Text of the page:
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Office Absorption Rises, But Concerns Persist

With so much hoopla over the hot investment sales market and the lofty prices office buildings are commanding, it's easy to overlook trends in the underlying real estate fundamentals. News of a record-breaking sale price is more dramatic than quarterly changes in vacancy, net absorption and rents. But these metrics offer a snapshot of the state of the industry, even if they can't predict the future.

The good news is that net absorption — the change in occupied space from one quarter to the next — is on a roll. Net absorption in the second quarter totaled nearly 25 million sq. ft., the highest figure since the second quarter of 2000 when 34.4 million sq. ft. of space was absorbed, according to Grubb & Ellis. To put that in perspective, the office market experienced nine straight quarters of negative absorption beginning in the first quarter of 2001 and continuing through the first quarter of 2003. It was a painful period in which analysts underestimated the depth of the office leasing market downturn. The 17.9% vacancy rate notched in the second quarter of 2003 was just shy of the high mark of 18% set in the third quarter of 1991. Today, the vacancy rate is 15.6%, still unhealthy but an improvement of 80 basis points over the first quarter.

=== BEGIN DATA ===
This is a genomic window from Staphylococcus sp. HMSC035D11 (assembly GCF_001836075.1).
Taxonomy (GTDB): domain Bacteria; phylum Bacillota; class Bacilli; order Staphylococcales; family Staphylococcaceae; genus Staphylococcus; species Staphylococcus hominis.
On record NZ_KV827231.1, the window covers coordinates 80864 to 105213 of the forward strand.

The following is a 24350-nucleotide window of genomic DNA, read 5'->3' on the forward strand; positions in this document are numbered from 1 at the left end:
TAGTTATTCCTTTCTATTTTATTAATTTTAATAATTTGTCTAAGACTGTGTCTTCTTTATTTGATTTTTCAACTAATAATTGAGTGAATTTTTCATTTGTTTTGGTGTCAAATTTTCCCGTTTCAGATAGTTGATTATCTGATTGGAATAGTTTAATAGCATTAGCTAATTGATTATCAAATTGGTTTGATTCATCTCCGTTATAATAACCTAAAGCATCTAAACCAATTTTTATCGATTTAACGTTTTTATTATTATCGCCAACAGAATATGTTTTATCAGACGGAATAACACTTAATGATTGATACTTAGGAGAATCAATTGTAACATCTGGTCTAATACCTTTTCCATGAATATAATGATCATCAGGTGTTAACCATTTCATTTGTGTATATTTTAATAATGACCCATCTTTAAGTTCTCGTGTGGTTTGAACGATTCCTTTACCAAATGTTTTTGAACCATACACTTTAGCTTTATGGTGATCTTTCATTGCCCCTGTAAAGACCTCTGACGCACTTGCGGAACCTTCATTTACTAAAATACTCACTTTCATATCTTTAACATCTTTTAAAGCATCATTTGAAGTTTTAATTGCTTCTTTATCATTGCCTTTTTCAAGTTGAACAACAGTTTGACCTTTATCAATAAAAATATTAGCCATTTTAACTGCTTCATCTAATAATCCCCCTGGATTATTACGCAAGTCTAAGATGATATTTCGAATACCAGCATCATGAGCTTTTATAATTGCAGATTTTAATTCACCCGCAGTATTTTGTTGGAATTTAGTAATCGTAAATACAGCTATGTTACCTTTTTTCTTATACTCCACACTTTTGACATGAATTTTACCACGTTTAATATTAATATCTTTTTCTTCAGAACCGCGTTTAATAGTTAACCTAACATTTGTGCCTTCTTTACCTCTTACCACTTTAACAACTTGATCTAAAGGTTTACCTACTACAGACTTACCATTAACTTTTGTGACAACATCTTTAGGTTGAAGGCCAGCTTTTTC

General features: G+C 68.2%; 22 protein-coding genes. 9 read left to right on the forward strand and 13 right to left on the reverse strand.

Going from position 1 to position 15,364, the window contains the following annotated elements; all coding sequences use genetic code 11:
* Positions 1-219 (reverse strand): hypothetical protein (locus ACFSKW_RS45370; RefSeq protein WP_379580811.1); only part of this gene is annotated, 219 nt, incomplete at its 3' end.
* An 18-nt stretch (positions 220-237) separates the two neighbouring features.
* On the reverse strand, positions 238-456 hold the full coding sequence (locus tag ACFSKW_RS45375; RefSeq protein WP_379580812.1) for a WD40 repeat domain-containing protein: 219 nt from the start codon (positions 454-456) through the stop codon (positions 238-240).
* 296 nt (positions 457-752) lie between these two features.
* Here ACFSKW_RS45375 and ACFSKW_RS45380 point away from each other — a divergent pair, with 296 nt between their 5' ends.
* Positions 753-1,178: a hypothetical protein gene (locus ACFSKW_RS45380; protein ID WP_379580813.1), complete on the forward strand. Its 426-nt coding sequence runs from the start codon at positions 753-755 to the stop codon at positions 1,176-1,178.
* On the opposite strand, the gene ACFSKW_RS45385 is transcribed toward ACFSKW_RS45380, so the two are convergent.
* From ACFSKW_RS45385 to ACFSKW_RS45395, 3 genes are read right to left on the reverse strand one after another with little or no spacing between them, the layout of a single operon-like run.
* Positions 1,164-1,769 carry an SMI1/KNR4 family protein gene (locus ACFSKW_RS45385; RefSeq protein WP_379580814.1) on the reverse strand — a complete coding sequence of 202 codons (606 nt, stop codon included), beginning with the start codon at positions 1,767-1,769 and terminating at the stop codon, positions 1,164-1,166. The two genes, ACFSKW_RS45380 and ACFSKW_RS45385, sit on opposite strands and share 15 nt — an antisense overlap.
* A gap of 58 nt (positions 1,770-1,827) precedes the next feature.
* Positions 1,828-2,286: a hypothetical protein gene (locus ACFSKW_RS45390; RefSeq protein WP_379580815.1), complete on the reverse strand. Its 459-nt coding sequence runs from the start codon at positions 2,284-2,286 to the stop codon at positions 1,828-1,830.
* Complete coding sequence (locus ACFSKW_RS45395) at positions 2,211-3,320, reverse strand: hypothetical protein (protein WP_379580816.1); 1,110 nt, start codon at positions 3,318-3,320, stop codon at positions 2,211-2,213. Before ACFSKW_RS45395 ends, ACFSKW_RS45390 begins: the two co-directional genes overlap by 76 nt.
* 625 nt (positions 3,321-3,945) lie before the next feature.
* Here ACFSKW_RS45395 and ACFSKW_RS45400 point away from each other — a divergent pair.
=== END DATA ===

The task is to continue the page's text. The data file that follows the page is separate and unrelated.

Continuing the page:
What accounts for the strong absorption? “Job growth overall has been up one quarter and down the next, but the key sectors that generate demand for office space have been healthy,” says Bob Bach, national director of market analysis for Grubb & Ellis. The three office-using sectors — professional and business services, information, and financial activities — have added 334,000 net new jobs through June 2005 and 646,000 jobs over the past 12 months.

Rental rates also are on the rise. Asking rents for Class-A space averaged $29.19 in the second quarter, up 5% over last year. That's still far below the average asking rent of $35.43 reached in the fourth quarter of 2000, near the peak of the dot-com boom.

Still, corporate layoffs remain a concern, even as the economy is on its way to generating 2 million jobs this year. Nearly 200,000 job cuts were announced during May and June. Then in July, Hewlett-Packard announced it would reduce its workforce by 14,500 over the next six quarters, with the majority of staff reductions occurring in information technology, human resources and finance — white-collar jobs to be sure.

“What is particularly worrisome is that job cuts are not confined to a small number of sectors, but are coming from a wide of array of industries, including manufacturing, automotive, consumer products, retail and government,” says John Challenger, CEO of Challenger, Gray and Christmas, which has been tracking corporate layoffs since 1989. In cities such as Denver, where there has been significant downsizing in the technology and telecom sectors, concerns are rising about a possible erosion of housing prices, according to Challenger.

The bottom line is that while the office market has dug itself out of a deep hole, it isn't out of the woods just yet. Investors willing to gamble and buy vacancy in anticipation of a swift recovery are advised to proceed with caution.

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